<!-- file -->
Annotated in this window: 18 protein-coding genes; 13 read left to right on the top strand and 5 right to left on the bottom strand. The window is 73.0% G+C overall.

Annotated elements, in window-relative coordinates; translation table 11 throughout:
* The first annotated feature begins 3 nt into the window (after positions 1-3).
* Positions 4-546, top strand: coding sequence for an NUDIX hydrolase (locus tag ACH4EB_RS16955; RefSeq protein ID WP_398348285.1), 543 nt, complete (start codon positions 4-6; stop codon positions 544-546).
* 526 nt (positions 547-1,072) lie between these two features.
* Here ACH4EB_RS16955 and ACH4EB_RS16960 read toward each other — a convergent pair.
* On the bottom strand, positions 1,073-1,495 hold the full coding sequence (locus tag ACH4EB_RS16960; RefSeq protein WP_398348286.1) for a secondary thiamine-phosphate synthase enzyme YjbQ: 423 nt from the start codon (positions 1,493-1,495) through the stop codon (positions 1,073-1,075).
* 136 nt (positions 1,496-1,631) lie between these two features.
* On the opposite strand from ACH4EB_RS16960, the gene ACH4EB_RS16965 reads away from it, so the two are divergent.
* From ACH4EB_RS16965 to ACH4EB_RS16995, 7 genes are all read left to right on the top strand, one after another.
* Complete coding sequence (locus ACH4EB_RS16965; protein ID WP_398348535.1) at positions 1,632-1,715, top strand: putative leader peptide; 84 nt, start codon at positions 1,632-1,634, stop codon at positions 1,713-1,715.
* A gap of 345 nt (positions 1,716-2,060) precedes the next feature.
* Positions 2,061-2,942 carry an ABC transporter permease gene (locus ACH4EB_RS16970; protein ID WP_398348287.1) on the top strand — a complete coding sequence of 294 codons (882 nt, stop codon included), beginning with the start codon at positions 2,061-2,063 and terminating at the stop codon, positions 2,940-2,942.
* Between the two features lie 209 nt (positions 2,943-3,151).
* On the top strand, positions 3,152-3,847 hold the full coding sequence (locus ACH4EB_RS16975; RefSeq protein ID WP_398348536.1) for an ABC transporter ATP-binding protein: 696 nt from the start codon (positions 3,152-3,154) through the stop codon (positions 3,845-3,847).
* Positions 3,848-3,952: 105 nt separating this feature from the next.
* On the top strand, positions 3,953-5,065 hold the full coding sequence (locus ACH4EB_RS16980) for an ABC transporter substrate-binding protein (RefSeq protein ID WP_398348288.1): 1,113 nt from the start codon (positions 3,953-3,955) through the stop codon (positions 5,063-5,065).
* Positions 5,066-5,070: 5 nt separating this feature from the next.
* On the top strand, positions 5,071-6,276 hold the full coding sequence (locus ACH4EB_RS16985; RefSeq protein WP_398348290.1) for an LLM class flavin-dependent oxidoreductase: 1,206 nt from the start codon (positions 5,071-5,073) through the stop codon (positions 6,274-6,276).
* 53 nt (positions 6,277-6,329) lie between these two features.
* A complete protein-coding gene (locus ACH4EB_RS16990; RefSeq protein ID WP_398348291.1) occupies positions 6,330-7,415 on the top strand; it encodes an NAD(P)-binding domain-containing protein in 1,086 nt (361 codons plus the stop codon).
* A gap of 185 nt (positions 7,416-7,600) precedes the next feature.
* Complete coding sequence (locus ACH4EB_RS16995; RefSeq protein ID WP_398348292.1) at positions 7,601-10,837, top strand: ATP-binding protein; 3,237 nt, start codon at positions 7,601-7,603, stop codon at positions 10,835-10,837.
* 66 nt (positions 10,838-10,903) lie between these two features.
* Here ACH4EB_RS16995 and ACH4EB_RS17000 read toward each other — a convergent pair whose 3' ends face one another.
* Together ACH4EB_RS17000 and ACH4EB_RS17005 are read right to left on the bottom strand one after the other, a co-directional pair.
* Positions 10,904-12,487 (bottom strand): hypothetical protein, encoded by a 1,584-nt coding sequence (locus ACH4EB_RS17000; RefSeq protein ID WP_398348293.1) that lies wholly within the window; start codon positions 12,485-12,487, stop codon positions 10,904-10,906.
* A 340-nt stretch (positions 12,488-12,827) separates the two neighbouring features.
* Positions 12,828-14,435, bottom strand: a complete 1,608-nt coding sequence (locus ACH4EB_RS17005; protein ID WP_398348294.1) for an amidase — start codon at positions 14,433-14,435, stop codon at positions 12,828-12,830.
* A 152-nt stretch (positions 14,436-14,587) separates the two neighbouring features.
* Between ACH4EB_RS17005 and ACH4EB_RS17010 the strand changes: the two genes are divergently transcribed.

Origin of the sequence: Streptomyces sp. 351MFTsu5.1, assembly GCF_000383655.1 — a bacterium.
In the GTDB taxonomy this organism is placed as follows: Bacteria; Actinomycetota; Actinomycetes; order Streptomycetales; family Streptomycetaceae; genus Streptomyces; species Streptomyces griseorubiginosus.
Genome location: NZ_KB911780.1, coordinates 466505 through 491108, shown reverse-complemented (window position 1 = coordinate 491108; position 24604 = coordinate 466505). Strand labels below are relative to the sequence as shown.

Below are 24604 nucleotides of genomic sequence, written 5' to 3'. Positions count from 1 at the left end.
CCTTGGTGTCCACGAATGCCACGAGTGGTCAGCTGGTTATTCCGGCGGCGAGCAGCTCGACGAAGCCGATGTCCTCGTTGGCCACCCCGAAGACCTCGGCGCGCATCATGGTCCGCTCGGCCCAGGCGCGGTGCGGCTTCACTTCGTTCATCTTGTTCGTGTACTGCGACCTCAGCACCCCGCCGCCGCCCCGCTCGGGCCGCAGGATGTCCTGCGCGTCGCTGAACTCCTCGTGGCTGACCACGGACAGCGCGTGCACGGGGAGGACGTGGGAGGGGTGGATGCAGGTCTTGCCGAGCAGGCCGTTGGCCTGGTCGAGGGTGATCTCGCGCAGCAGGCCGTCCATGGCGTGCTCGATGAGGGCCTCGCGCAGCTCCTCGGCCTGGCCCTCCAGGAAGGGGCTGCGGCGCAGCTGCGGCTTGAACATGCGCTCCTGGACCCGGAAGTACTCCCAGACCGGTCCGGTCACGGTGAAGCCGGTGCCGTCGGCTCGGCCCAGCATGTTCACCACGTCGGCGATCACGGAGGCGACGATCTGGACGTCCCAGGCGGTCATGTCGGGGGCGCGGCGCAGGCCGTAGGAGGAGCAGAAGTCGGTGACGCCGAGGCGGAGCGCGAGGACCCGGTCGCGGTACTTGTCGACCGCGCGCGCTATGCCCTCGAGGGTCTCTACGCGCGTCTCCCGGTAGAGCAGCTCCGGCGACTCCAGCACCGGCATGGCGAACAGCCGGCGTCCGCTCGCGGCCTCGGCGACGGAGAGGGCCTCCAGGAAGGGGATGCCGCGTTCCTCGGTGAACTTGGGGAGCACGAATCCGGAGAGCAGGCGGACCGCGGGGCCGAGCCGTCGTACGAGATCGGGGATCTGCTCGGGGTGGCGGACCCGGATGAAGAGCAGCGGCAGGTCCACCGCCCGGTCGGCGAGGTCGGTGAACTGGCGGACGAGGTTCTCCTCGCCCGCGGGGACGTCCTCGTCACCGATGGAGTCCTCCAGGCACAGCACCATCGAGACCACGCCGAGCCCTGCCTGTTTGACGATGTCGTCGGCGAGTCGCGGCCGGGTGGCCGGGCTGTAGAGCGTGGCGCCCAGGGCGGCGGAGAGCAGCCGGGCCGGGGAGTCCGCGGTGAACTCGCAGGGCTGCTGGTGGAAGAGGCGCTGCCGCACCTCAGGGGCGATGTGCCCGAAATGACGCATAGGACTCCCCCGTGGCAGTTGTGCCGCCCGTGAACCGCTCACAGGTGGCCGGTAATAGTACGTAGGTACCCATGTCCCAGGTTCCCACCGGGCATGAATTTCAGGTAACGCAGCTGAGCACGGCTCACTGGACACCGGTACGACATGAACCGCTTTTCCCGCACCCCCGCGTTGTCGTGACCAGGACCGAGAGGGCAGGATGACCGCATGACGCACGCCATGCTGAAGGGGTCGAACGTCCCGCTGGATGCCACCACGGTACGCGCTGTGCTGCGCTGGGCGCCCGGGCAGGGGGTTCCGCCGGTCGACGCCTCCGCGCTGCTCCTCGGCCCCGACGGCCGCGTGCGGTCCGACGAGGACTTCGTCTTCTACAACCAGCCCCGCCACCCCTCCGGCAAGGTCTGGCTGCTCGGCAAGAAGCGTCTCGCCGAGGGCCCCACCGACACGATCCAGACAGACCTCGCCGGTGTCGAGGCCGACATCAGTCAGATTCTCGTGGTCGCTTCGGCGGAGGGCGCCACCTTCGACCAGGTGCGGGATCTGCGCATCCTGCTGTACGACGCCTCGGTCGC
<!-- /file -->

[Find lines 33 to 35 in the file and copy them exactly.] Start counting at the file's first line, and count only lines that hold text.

In the GTDB taxonomy this organism is placed as follows: Bacteria; Actinomycetota; Actinomycetes; order Streptomycetales; family Streptomycetaceae; genus Streptomyces; species Streptomyces griseorubiginosus.
Genome location: NZ_KB911780.1, coordinates 466505 through 491108, shown reverse-complemented (window position 1 = coordinate 491108; position 24604 = coordinate 466505). Strand labels below are relative to the sequence as shown.

Below are 24604 nucleotides of genomic sequence, written 5' to 3'. Positions count from 1 at the left end.